Online Encyclopedia

ROBERT COLLYER (1823— )

Online Encyclopedia
Originally appearing in Volume V06, Page 694 of the 1911 Encyclopedia Britannica.
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ROBERT COLLYER (1823— ), American Unitarian clergy-man, was born in Keighley, Yorkshire, England, on the 8th of December 1823. At the age of eight he was compelled to leave school and support himself by work in a linen factory. He was naturally studious, however, and supplemented his scant schooling by night study. At fourteen he was apprenticed to a blacksmith, and for several years worked at this trade at Ilkley. In 1849 he became a local Methodist minister, and in the following year emigrated to the United States, where he obtained employment as a hammer maker at Shoemakersville, Pennsylvania. Here he soon began to preach on Sundays while still employed in the factory on week-days. His earnest, rugged, simple style of oratory made him extremely popular, and at once secured for him a wide reputation. His advocacy of anti-slavery principles, then frowned upon by the Methodist authorities, aroused opposition, and eventually resulted in his trial for heresy and the revocation of his licence. He continued, however, as an ' Michel Gerard was a popular Breton peasant deputy (see JACOBINS). 694 to contribute to Household Words, where After Dark (1856) and The Dead Secret (1857) ran serially. His great success was achieved in 186o with the publication of The Woman in White, which was first printed in All the Year Round. From that time he enjoyed as much popularity as any novelist of his day, No Name (1862), Armadale (1866), and The Moonstone, a capital detective story (1868), being among his most successful books. After The New Magdalen (1873) his ingenuity became gradually exhausted, and his later stories were little more than faint echoes of earlier successes. He died in Wimpole Street, London, on the 23rd of September 1889. Collins's gift was of the melodramatic order, and while many of his stories made excellent plays, several of them were actually reconstructed from pieces designed originally for stage production. But if his colours were occasionally crude and his methods violent, he was at least a master of situation and effect. His trick of telling a story through the mouths of different characters is sometimes irritatingly disconnected; but it had the merit of giving an air of actual evidence and reality to the elucidation of a mystery. He possessed in the highest degree the gift of absorbing interest; the turns and complexities of his plots are surprisingly ingenious, and many of his characters are not only real, but uncommon. Count Fosco in The Woman in White is perhaps his masterpiece; the character has been imitated again and again, but no imitation has ever attained to the subtlety and humour of the original.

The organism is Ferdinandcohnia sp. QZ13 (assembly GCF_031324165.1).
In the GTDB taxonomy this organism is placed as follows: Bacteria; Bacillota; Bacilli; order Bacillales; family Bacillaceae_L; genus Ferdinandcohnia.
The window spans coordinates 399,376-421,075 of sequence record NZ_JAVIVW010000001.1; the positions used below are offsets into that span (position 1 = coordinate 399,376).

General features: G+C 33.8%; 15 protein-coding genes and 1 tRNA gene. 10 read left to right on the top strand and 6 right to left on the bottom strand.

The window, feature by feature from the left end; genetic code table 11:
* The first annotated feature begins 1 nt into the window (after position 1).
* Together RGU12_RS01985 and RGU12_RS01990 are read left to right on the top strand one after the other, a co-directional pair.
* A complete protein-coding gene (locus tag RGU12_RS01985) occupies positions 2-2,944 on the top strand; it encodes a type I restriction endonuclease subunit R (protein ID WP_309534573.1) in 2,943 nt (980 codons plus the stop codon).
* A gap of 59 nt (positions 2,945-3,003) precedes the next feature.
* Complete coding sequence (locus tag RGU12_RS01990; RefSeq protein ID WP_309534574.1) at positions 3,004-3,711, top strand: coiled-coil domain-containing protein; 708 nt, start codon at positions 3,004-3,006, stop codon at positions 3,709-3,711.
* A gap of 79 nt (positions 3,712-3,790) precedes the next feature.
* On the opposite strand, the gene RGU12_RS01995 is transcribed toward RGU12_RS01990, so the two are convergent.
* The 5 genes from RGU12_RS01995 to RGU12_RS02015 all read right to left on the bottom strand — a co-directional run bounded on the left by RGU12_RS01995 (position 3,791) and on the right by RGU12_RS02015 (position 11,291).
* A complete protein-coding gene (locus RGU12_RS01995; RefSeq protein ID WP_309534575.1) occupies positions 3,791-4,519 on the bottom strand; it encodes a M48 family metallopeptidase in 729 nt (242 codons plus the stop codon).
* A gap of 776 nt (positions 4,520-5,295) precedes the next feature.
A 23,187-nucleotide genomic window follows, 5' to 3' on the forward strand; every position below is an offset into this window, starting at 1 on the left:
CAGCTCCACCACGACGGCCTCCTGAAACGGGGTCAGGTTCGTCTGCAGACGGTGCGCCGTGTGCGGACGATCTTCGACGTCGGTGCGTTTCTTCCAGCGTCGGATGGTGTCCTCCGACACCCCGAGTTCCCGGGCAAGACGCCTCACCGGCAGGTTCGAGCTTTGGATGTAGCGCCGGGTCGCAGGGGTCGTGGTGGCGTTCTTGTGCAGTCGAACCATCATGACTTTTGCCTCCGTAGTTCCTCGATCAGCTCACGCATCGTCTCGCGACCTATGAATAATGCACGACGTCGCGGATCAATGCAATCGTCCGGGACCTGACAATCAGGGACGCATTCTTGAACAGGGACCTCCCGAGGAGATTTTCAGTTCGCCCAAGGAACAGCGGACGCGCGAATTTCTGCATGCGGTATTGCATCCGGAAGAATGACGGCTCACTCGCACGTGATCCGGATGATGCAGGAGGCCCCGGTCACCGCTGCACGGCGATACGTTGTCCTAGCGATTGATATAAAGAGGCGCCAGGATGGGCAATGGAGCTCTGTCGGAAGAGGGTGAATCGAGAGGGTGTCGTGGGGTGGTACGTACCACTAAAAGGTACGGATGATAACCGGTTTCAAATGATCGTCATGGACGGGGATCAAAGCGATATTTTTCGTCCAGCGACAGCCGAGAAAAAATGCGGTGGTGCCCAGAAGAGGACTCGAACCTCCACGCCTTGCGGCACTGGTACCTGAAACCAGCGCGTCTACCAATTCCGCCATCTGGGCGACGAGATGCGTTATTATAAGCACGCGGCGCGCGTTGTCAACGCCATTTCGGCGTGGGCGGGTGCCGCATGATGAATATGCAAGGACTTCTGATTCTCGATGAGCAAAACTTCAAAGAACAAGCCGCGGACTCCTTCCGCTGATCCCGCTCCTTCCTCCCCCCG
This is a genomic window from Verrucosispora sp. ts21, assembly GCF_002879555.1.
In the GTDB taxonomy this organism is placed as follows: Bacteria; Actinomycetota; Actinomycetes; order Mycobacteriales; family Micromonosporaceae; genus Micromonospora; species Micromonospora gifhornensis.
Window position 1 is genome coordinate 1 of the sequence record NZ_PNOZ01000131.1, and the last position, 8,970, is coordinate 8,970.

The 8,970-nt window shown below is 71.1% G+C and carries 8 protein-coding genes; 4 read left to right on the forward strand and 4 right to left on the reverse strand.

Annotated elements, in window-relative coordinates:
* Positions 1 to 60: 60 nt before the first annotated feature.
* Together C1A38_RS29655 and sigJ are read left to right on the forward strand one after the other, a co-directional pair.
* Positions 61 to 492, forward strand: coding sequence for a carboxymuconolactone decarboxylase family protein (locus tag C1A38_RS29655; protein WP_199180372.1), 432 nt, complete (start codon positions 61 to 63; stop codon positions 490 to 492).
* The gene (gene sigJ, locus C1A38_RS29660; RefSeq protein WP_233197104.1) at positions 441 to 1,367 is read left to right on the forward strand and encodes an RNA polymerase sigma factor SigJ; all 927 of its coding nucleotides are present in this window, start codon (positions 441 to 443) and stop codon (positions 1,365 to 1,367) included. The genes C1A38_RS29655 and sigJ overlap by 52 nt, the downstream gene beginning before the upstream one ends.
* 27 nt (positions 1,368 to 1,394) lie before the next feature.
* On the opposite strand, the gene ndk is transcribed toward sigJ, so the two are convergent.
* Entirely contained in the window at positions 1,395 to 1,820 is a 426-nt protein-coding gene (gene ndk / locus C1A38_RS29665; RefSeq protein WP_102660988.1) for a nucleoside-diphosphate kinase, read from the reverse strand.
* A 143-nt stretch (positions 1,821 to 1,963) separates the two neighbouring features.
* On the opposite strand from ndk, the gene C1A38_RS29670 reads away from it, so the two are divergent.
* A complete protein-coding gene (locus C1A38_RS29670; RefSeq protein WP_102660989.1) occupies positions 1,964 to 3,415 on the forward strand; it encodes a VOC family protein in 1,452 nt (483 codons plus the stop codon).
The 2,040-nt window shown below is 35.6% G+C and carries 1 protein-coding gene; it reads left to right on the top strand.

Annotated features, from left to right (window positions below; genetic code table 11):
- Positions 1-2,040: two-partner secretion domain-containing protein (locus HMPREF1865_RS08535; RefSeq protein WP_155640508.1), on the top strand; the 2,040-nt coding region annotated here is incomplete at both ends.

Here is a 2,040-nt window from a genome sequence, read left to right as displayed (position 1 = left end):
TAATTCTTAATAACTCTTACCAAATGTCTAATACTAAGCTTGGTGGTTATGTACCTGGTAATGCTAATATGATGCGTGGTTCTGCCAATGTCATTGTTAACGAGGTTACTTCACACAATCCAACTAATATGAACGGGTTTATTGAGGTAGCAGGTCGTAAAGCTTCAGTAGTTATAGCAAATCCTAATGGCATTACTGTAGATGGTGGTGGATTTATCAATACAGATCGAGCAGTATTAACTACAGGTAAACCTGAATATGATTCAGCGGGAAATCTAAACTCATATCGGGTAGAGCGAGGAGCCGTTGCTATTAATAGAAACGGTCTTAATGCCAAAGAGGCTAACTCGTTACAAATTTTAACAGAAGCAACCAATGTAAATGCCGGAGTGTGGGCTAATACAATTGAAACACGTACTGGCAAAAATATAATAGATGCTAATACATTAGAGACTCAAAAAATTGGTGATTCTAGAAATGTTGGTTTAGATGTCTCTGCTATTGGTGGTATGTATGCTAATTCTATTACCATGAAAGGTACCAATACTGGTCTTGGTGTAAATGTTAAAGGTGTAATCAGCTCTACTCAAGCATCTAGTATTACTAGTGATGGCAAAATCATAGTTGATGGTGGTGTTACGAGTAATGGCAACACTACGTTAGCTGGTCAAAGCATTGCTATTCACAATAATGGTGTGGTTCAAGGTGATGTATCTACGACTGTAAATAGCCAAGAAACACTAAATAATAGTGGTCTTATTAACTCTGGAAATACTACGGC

End of Article: ROBERT COLLYER (1823— )
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